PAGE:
Evaluate government policies which encourage businesses and households to be more energy efficient.
In recent years energy efficiency has been propelled to the level of considerable political concern. For a variety of reasons it has become prudent for government to instil an energy saving ethos both in industry and the general public. Such focus has come about due to the pressing issue of climate change and the active wish to meet various governments’ ambitious carbon emission targets. Moreover, the continuing concerns of supply levels and sustainability have meant that there is now a willingness to reduce national dependency on foreign sources of energy and thus “improving the efficiency of energy use is a leading option to gain better energy security” (Taylor, 2008; p. 27).
The purpose of this piece is to assess and evaluate government policies which aim to encourage both businesses and households to be more energy efficient. Above all, it will be shown that government forces have utilised a variety of tools to bring about reduced energy consumption. These include legislating against excessive energy use and incentivising individuals and industry to be more energy efficient through the use of grants and other financial assistance tools. Such measures represent a concerted attempt on the part of government to address this most pressing of concerns. However, although action has been proactive in this area much is still left undone. Above all, what is required is for government to take the lead in changing attitudes and lifestyles with regards to energy and work in a collaborative basis with a variety of different actors. Only when this is achieved will sustainable development and effective energy use be achieved. The case study of Britain is used to exemplify government action, however, given the encompassing nature of the issue general focus is given to the global stage.
As suggested above, government has deployed a variety of tools in order to bring about effective energy reduction. Let us first assess the measures which have attempted to bring about reductions in individual households using out British example.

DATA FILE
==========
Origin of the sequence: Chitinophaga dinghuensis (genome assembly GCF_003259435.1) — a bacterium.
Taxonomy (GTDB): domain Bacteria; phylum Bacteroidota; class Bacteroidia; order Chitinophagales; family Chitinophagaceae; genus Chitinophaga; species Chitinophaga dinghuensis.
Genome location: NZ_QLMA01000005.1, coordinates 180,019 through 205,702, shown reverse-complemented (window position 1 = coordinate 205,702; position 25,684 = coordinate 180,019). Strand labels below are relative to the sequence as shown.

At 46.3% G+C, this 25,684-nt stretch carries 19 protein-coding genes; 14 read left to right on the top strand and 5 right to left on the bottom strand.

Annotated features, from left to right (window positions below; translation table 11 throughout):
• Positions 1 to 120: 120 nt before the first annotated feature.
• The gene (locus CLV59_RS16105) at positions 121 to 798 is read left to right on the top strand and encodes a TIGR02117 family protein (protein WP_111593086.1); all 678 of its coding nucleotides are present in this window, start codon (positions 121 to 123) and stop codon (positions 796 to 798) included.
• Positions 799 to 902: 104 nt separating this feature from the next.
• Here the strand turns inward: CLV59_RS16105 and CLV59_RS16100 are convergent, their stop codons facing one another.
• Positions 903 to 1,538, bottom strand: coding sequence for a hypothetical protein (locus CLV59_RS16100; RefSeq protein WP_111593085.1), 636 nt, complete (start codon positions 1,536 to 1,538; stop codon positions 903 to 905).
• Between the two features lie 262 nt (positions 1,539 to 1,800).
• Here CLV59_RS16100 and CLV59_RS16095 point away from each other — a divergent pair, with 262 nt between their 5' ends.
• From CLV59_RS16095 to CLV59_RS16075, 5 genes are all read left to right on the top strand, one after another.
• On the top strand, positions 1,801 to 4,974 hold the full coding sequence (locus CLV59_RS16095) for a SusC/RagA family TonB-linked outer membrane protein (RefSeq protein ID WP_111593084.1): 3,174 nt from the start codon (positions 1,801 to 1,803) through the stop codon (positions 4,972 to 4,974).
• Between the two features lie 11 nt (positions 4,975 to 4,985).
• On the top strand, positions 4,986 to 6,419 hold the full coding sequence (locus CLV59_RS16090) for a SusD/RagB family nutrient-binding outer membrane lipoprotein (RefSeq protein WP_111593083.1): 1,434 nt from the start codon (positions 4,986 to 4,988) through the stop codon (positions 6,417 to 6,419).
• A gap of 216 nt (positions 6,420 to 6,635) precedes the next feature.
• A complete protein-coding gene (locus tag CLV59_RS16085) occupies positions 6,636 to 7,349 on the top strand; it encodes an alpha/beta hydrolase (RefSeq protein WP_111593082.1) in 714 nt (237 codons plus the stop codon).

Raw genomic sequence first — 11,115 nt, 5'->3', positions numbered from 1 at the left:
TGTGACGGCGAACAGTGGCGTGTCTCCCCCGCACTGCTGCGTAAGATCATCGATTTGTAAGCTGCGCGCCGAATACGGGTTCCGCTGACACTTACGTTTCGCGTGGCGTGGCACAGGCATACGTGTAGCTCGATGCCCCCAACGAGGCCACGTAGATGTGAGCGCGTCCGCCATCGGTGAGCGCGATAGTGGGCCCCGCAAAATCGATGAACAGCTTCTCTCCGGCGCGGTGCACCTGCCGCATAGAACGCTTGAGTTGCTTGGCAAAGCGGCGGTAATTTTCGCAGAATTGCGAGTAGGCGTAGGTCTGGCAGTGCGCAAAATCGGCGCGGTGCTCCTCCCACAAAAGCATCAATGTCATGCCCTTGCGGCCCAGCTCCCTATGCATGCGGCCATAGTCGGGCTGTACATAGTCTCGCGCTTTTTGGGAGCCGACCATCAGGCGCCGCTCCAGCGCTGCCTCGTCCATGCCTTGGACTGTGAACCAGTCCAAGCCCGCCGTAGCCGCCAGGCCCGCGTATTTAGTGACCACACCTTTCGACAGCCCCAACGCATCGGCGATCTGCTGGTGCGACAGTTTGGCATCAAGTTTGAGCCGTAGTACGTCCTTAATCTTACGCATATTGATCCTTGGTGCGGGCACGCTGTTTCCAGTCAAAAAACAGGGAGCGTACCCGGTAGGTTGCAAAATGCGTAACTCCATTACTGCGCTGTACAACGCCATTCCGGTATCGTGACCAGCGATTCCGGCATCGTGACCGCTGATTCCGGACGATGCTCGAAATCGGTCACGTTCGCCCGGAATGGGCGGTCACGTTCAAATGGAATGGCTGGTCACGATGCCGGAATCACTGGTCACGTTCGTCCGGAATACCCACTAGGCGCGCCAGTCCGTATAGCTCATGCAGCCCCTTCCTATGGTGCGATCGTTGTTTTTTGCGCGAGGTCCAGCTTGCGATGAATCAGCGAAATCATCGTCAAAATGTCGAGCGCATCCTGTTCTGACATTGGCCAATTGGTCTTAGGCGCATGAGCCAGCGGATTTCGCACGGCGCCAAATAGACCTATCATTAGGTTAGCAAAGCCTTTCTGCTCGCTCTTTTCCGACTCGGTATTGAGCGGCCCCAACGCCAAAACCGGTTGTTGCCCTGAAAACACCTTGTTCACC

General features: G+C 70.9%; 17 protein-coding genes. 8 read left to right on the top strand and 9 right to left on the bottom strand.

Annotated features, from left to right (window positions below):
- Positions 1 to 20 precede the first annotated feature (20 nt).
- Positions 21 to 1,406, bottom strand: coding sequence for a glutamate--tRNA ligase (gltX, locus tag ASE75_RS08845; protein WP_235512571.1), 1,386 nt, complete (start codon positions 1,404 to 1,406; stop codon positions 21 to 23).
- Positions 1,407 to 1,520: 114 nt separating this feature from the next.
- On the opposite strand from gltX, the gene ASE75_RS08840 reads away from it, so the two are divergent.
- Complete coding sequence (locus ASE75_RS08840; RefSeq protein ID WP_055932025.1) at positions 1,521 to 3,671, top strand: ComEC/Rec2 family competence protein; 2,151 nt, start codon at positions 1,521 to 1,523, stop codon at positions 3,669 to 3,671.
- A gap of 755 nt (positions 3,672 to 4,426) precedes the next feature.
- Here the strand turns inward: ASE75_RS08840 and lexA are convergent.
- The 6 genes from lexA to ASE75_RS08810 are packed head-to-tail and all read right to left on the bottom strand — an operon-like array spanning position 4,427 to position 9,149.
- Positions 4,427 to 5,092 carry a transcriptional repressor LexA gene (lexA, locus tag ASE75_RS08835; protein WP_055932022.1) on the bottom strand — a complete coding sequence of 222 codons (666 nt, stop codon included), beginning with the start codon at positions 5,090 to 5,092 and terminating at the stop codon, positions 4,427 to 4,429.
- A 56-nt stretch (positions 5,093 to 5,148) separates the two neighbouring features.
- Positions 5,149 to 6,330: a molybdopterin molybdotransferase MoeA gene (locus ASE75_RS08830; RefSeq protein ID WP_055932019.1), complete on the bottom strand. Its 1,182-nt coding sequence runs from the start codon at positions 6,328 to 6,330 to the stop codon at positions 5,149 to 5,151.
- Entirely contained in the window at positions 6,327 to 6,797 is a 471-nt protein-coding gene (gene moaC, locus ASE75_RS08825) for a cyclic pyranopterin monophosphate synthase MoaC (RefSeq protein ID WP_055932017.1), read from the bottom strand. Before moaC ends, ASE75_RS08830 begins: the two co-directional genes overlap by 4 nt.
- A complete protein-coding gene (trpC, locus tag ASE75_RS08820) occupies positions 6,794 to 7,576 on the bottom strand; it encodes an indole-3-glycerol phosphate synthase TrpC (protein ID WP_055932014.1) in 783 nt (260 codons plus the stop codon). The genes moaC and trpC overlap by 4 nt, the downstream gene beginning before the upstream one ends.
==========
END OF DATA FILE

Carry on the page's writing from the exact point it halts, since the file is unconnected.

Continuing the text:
Above all, the primary method adopted with regard to households in Britain has been to incentivise energy reduction by offering financial support aimed at reducing energy waste. The names applied to such financial incentives differ depending on the region of the country (i.e. England, Scotland, Wales etc) but nonetheless represent the same theoretical and practical application. Grants are available to individual households that meet certain financial criteria which aim to assist in improving heating and general energy efficiency. In England, this initiative is named Warm Front Grant and can potentially provide up to £6000 in grant funding to reduce energy waste by improving household efficiency (Energy Saving Trust, 2009). A variety of other financial incentives also act as the cornerstone of government policy with regards to household energy consumption. Moreover, government policy prescriptions in this area mirror the wider social policy agenda. In particular, the wish to instil partnership at the centre of the social policy process is personified by a variety of government moves. As such, the British government has realised the importance of ensuring an inclusive policy in the energy debate and thus actively encourages local government, individuals, community groups, businesses and energy suppliers to work in collaboration to reduce energy consumption (Zambini, 2006).